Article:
Australian National University (ANU) releases data from their 14-square-foot SkyMapper telescope at the Siding Spring Observatory to the public, and 60,000 citizen scientists have examined the data to hunt for planets. SkyMapper was trained on the outskirts of the universe: the Trans-Neptunian Objects (TNOs), which lie beyond Neptune and include Pluto, the Kuiper Belt and the Oort Cloud.
"We've managed to rule out a planet about the size of Neptune being in about 90 percent of the southern sky out to a depth of about 350 times the distance the Earth is from the sun," lead researcher and ANU astrophysicist Brad Tucker said in a statement.
"With the help of tens of thousands of dedicated volunteers sifting through hundreds of thousands of images taken by SkyMapper, we have achieved four years of scientific analysis in under three days."
"It's actually not that complicated to find Planet Nine. It really is spot the difference. Then you just click on the image, mark what is different and we'll take care of the rest," he said. The four objects found by the citizen astronomers are still under study, and little is known about them.
In 2014, Caltech astronomers Michael Brown and Konstantin Batygin noticed strange movements among the TNOs. The more they observed, the more convinced they became that a large object was lurking somewhere past Neptune, disrupting the TNO's orbits. The object would be much too large to be a dwarf planet and much too small to be a star, so that really only left one explanation: another planet.
"I'm quite certain that Planet Nine is really out there," Batygin told Gizmodo. "The number of seemingly unrelated puzzles within the solar system that are resolved by Planet Nine's existence is simply too great for it all to be a coincidence."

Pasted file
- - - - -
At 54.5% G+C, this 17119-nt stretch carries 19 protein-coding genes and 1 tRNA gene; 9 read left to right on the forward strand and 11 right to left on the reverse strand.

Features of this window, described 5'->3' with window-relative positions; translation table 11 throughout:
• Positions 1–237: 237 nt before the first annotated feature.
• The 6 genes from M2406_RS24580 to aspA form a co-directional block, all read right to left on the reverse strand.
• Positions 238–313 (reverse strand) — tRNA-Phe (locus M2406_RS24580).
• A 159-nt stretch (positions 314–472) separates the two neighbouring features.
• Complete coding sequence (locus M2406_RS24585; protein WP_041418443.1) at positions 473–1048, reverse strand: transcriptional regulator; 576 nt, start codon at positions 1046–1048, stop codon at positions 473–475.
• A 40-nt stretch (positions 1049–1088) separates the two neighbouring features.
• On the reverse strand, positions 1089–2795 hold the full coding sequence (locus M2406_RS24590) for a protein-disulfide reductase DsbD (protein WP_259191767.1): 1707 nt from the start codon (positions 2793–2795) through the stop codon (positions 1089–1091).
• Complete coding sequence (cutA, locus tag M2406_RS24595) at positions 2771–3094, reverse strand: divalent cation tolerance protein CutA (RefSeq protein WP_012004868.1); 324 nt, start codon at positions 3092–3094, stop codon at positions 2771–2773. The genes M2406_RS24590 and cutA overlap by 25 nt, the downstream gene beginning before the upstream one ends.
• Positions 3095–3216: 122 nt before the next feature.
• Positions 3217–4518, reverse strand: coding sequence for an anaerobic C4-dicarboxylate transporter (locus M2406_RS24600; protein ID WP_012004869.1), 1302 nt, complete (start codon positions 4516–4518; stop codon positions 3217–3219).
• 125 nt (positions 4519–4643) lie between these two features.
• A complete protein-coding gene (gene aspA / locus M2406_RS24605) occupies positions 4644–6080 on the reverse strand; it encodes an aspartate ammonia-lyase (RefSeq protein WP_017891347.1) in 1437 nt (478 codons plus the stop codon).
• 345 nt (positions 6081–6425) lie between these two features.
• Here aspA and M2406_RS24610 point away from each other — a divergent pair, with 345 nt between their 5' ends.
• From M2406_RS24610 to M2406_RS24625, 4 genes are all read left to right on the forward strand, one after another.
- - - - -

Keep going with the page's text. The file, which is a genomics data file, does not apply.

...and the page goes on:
Since then, astronomical interest in the outer reaches of our solar system has skyrocketed as astronomers hunt for the shadow planet. "Planet Nine is predicted to be a super Earth, about 10 times the mass and up to four times the size of our planet. It's going to be cold and far away, and about 800 times the distance between Earth and the sun. It's pretty mysterious," Tucker said in a statement in late March.
The most common estimate of Planet Nine's nature is that it is an ice giant like Uranus and Neptune. It is also most likely a "rogue planet," a world that was drifting through space unbound before being captured by the sun's gravity. However, it's also possible that it was once much closer to the sun but was ejected to the outer solar system about 4 billion years ago.
As for the name of the new world? The International Astronomical Union (IAU) allows the public to submit names for planets, but the IAU must then approve it. "If you find an asteroid or dwarf planet, you can't actually name it after yourself," Tucker said. "But you could name it after your wife, brother or sister. We need to follow all of the rules set by the International Astronomical Union."
"My personal vote is not for another Greek god, we have enough of those. I do not want Planet McPlanetface. As much as I like Boaty McBoatface, we won't allow that as an option."
NASA is also searching for Planet Nine using data gathered from their Wide-field Infrared Survey Explorer (WISE) telescope, and members of the public are welcome to help analyze the data through NASA's "Backyard Worlds" project.
Pluto was discovered in much the same way as Planet Nine. Astronomer Percival Lowell noticed peculiarities in Neptune's orbit in 1906, and in 1930 Clyde Tombaugh discovered Pluto by comparing images of the sky to see what had moved. It would remain the ninth planet until 2006, when it was reclassified to a dwarf planet.